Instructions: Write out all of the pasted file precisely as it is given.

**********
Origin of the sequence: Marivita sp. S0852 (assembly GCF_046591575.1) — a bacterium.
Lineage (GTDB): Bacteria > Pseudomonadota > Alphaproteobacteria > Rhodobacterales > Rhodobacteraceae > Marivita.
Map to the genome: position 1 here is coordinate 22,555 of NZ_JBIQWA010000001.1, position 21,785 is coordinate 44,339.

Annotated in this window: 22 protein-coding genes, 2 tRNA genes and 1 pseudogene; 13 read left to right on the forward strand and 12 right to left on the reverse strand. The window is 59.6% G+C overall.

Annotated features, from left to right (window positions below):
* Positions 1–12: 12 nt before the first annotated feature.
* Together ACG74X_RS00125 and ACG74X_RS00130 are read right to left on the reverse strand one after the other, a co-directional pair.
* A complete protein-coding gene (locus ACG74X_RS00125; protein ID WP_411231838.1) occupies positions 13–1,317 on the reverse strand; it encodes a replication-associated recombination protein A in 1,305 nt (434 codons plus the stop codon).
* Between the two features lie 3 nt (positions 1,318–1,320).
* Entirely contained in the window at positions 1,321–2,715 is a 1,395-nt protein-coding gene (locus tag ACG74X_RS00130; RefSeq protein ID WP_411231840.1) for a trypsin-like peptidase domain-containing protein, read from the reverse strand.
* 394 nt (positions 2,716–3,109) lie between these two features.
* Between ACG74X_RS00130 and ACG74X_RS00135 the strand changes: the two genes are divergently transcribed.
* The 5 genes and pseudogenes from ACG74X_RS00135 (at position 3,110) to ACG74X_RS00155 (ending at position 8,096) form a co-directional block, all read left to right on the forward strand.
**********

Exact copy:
Origin of the sequence: Marivita sp. S0852 (assembly GCF_046591575.1) — a bacterium.
Lineage (GTDB): Bacteria > Pseudomonadota > Alphaproteobacteria > Rhodobacterales > Rhodobacteraceae > Marivita.
Map to the genome: position 1 here is coordinate 22,555 of NZ_JBIQWA010000001.1, position 21,785 is coordinate 44,339.

Annotated in this window: 22 protein-coding genes, 2 tRNA genes and 1 pseudogene; 13 read left to right on the forward strand and 12 right to left on the reverse strand. The window is 59.6% G+C overall.

Annotated features, from left to right (window positions below):
* Positions 1–12: 12 nt before the first annotated feature.
* Together ACG74X_RS00125 and ACG74X_RS00130 are read right to left on the reverse strand one after the other, a co-directional pair.
* A complete protein-coding gene (locus ACG74X_RS00125; protein ID WP_411231838.1) occupies positions 13–1,317 on the reverse strand; it encodes a replication-associated recombination protein A in 1,305 nt (434 codons plus the stop codon).
* Between the two features lie 3 nt (positions 1,318–1,320).
* Entirely contained in the window at positions 1,321–2,715 is a 1,395-nt protein-coding gene (locus tag ACG74X_RS00130; RefSeq protein ID WP_411231840.1) for a trypsin-like peptidase domain-containing protein, read from the reverse strand.
* 394 nt (positions 2,716–3,109) lie between these two features.
* Between ACG74X_RS00130 and ACG74X_RS00135 the strand changes: the two genes are divergently transcribed.
* The 5 genes and pseudogenes from ACG74X_RS00135 (at position 3,110) to ACG74X_RS00155 (ending at position 8,096) form a co-directional block, all read left to right on the forward strand.